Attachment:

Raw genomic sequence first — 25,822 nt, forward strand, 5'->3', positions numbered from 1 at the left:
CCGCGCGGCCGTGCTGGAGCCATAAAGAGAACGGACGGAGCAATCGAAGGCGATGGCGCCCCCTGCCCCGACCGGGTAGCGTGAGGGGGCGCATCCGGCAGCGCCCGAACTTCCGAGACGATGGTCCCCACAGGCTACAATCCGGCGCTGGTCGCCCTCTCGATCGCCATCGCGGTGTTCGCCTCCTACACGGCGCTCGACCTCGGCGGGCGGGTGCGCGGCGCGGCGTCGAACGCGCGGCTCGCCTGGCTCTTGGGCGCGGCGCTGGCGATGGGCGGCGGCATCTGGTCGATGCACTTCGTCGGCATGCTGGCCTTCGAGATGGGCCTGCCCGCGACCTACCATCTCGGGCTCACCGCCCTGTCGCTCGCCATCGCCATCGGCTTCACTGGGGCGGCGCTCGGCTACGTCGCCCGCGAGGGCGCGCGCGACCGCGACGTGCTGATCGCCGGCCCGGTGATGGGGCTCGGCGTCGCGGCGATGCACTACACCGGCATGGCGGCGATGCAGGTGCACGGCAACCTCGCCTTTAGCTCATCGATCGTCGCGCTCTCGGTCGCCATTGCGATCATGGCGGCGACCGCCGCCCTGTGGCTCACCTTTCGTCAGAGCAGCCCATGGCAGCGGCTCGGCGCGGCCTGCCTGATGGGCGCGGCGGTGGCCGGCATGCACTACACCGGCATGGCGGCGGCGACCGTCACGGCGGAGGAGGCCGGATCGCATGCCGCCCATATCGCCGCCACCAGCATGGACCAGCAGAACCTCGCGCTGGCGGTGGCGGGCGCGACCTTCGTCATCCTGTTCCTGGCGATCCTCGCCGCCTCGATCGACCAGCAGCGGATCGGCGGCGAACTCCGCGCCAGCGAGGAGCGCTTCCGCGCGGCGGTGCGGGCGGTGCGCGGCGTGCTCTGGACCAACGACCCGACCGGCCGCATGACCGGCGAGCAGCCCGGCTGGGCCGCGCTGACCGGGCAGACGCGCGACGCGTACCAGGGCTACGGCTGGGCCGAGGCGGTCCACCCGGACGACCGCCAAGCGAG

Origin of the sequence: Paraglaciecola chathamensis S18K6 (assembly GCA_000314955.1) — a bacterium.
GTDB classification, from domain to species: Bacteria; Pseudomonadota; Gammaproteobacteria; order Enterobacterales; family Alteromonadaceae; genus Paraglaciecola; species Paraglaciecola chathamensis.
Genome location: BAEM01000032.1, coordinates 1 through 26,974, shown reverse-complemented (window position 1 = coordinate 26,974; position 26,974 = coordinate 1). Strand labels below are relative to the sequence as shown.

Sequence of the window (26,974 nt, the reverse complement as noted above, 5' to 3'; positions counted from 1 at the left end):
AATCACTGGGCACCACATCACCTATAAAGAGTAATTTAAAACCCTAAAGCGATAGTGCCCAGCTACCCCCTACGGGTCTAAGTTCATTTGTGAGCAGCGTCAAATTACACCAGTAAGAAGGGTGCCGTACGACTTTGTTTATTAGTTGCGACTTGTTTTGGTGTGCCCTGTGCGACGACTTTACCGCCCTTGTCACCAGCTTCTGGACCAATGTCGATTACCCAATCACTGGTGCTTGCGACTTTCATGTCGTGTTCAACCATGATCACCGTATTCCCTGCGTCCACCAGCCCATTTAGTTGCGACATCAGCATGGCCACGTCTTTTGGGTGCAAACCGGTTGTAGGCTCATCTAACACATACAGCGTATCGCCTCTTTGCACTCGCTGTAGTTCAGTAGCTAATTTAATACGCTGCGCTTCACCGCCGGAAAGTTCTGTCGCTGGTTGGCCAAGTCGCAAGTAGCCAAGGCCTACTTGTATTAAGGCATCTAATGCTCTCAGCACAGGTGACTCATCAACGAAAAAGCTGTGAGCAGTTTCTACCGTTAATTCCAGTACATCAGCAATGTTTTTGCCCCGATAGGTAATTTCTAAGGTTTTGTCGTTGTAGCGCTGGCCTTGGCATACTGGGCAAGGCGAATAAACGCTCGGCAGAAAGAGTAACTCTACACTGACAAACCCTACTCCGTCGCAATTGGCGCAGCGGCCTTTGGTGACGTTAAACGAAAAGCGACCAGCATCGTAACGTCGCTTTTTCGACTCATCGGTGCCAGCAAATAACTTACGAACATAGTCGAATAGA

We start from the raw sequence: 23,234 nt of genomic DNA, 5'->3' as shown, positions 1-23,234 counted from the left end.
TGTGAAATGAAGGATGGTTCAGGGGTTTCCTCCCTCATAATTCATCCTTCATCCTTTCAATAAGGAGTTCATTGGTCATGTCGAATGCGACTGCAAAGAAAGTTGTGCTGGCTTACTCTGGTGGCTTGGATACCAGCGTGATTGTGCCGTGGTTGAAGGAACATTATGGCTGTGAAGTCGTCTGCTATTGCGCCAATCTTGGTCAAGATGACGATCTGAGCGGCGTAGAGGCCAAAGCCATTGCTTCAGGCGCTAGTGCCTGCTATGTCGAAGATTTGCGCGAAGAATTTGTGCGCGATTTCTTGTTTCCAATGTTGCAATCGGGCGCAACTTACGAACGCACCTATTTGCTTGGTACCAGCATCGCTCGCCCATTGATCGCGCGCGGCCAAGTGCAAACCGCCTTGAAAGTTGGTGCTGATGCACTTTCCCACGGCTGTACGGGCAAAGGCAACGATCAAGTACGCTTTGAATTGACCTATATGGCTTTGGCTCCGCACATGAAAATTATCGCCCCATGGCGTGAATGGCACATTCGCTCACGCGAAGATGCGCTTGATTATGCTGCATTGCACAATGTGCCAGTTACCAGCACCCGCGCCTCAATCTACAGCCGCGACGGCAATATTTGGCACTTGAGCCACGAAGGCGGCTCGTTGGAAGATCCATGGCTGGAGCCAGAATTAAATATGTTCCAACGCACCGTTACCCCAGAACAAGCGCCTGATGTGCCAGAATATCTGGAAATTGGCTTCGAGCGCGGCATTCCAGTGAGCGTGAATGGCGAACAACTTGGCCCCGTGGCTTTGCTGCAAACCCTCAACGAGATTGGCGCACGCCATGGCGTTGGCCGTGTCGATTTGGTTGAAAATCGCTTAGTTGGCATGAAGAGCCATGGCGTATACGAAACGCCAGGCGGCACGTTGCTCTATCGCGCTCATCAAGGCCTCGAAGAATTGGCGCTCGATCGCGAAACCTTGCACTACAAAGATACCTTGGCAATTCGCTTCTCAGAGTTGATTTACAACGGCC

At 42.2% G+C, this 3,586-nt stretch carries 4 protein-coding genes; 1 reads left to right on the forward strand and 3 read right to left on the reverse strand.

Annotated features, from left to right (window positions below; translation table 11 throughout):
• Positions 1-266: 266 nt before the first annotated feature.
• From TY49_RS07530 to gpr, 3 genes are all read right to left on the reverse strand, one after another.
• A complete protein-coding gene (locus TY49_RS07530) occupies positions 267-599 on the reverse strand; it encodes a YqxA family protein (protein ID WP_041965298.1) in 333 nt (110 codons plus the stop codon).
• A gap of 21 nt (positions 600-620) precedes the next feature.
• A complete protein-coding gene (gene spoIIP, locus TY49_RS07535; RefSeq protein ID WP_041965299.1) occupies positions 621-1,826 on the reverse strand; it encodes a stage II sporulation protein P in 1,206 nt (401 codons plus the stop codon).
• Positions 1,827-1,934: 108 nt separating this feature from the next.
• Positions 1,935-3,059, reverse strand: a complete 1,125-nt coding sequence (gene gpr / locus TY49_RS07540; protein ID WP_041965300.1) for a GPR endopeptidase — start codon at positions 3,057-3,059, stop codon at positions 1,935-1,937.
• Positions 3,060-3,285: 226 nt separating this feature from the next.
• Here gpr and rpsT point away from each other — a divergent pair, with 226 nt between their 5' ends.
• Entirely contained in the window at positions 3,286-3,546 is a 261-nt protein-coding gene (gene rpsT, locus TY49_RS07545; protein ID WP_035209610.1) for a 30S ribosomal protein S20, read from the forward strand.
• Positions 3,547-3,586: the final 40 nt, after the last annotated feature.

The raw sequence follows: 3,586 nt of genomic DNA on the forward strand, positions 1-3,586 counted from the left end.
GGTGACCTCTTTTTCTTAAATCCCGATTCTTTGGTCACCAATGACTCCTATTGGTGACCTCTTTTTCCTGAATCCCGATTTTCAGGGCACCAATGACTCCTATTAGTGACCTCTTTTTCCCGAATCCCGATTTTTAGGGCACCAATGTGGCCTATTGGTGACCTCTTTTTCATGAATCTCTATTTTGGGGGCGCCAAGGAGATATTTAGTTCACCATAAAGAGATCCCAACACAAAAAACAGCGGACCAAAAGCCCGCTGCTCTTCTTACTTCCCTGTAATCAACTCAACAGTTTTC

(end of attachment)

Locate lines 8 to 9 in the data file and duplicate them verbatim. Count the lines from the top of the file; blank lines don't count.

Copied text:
We start from the raw sequence: 23,234 nt of genomic DNA, 5'->3' as shown, positions 1-23,234 counted from the left end.
TGTGAAATGAAGGATGGTTCAGGGGTTTCCTCCCTCATAATTCATCCTTCATCCTTTCAATAAGGAGTTCATTGGTCATGTCGAATGCGACTGCAAAGAAAGTTGTGCTGGCTTACTCTGGTGGCTTGGATACCAGCGTGATTGTGCCGTGGTTGAAGGAACATTATGGCTGTGAAGTCGTCTGCTATTGCGCCAATCTTGGTCAAGATGACGATCTGAGCGGCGTAGAGGCCAAAGCCATTGCTTCAGGCGCTAGTGCCTGCTATGTCGAAGATTTGCGCGAAGAATTTGTGCGCGATTTCTTGTTTCCAATGTTGCAATCGGGCGCAACTTACGAACGCACCTATTTGCTTGGTACCAGCATCGCTCGCCCATTGATCGCGCGCGGCCAAGTGCAAACCGCCTTGAAAGTTGGTGCTGATGCACTTTCCCACGGCTGTACGGGCAAAGGCAACGATCAAGTACGCTTTGAATTGACCTATATGGCTTTGGCTCCGCACATGAAAATTATCGCCCCATGGCGTGAATGGCACATTCGCTCACGCGAAGATGCGCTTGATTATGCTGCATTGCACAATGTGCCAGTTACCAGCACCCGCGCCTCAATCTACAGCCGCGACGGCAATATTTGGCACTTGAGCCACGAAGGCGGCTCGTTGGAAGATCCATGGCTGGAGCCAGAATTAAATATGTTCCAACGCACCGTTACCCCAGAACAAGCGCCTGATGTGCCAGAATATCTGGAAATTGGCTTCGAGCGCGGCATTCCAGTGAGCGTGAATGGCGAACAACTTGGCCCCGTGGCTTTGCTGCAAACCCTCAACGAGATTGGCGCACGCCATGGCGTTGGCCGTGTCGATTTGGTTGAAAATCGCTTAGTTGGCATGAAGAGCCATGGCGTATACGAAACGCCAGGCGGCACGTTGCTCTATCGCGCTCATCAAGGCCTCGAAGAATTGGCGCTCGATCGCGAAACCTTGCACTACAAAGATACCTTGGCAATTCGCTTCTCAGAGTTGATTTACAACGGCC